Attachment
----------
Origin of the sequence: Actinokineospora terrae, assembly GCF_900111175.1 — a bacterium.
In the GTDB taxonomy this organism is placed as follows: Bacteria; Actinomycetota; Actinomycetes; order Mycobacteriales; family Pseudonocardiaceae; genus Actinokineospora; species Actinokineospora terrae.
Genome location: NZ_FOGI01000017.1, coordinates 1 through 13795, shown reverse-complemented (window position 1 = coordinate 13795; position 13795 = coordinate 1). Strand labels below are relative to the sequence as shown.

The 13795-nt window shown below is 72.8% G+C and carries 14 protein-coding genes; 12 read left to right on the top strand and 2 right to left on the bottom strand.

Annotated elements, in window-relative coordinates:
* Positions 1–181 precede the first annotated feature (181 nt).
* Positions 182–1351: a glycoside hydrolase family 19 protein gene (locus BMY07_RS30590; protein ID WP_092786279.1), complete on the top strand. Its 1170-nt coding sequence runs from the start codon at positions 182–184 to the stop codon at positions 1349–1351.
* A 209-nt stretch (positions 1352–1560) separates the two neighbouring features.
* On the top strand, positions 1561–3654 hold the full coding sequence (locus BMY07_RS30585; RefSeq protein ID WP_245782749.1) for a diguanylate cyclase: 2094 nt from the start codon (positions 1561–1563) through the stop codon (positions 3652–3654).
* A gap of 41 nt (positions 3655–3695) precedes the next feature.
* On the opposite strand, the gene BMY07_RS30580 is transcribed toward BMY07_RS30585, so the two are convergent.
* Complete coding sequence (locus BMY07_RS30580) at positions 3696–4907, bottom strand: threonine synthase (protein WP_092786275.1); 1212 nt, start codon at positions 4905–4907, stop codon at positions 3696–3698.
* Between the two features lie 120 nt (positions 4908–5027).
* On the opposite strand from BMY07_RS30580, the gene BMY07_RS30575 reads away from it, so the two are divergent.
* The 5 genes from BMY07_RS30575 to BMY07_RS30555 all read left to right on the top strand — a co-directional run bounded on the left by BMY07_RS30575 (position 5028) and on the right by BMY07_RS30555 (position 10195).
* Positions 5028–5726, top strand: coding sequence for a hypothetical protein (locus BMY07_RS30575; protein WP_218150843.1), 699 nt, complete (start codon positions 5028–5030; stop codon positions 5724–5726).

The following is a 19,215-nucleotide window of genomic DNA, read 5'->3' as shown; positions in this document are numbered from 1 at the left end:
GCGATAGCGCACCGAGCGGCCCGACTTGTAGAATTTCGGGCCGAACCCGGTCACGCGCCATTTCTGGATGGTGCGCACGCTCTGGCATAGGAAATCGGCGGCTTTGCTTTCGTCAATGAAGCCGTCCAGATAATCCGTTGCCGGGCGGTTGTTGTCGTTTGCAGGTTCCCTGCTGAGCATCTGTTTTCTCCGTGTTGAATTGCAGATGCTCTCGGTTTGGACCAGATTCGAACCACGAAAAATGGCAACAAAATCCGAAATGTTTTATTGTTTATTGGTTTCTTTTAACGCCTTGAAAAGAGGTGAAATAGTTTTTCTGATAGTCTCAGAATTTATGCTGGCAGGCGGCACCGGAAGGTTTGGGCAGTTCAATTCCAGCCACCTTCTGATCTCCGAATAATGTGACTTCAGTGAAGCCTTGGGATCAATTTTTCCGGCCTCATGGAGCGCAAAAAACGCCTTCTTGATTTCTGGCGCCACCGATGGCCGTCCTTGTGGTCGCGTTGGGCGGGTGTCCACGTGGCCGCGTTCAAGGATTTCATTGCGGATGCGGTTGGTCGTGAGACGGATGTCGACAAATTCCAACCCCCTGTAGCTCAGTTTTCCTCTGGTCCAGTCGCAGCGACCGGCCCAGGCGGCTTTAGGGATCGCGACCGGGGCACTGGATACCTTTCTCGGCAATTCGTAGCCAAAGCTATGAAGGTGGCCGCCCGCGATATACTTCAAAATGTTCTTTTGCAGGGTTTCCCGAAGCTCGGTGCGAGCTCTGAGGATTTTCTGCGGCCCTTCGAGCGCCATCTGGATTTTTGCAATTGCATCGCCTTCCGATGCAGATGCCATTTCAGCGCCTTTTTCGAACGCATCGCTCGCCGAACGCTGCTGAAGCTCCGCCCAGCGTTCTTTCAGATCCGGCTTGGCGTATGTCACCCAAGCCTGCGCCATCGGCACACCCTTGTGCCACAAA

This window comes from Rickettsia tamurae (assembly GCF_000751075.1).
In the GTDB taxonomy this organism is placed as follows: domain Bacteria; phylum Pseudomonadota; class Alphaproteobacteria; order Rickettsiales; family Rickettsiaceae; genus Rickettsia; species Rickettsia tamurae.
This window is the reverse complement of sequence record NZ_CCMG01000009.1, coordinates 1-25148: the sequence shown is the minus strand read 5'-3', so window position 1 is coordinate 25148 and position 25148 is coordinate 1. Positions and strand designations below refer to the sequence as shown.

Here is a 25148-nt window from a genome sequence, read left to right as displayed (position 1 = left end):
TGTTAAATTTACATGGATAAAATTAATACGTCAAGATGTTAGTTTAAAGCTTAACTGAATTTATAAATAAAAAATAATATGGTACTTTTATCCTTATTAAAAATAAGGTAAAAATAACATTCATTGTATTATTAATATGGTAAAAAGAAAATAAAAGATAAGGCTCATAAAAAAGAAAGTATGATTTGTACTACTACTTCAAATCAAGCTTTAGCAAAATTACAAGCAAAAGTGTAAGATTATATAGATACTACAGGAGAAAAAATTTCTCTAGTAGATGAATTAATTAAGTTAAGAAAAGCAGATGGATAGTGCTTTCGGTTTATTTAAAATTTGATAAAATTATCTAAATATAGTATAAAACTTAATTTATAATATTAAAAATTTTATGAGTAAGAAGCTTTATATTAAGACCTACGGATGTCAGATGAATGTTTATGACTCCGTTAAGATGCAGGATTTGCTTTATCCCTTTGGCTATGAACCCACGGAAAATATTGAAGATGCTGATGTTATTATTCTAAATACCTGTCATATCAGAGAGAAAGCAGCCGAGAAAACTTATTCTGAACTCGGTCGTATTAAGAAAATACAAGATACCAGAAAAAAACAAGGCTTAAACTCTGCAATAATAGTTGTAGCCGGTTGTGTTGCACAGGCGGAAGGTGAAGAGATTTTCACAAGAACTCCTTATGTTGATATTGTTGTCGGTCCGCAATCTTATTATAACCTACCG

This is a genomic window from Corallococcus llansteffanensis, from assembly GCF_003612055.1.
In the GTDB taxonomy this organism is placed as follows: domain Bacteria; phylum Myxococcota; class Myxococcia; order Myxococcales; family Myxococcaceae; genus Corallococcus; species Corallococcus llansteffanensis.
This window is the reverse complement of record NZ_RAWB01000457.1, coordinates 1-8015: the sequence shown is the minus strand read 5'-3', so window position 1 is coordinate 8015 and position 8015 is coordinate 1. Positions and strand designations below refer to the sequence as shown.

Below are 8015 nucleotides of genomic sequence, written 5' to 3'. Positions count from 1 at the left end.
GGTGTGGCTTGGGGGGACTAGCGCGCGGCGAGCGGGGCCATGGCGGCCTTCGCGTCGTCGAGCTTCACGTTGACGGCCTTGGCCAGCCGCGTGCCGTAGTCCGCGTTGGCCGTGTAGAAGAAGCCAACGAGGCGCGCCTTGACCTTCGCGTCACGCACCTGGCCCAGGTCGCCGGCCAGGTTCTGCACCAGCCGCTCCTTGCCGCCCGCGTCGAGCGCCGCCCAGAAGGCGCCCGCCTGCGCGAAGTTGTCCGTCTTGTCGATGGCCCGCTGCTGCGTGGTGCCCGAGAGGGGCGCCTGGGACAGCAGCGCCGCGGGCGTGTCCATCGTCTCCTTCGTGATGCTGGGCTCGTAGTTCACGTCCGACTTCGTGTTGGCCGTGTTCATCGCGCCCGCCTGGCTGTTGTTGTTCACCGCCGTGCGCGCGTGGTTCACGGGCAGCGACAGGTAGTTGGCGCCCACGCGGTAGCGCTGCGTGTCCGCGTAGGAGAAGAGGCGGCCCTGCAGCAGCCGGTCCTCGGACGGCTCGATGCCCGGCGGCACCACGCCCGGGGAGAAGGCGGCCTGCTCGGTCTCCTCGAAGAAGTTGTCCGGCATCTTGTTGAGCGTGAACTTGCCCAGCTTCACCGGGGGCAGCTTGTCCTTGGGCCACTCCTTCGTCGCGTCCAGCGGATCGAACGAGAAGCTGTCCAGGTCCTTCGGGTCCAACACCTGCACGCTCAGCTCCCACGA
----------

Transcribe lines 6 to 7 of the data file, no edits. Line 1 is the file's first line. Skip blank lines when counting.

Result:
* Positions 1–181 precede the first annotated feature (181 nt).
* Positions 182–1351: a glycoside hydrolase family 19 protein gene (locus BMY07_RS30590; protein ID WP_092786279.1), complete on the top strand. Its 1170-nt coding sequence runs from the start codon at positions 182–184 to the stop codon at positions 1349–1351.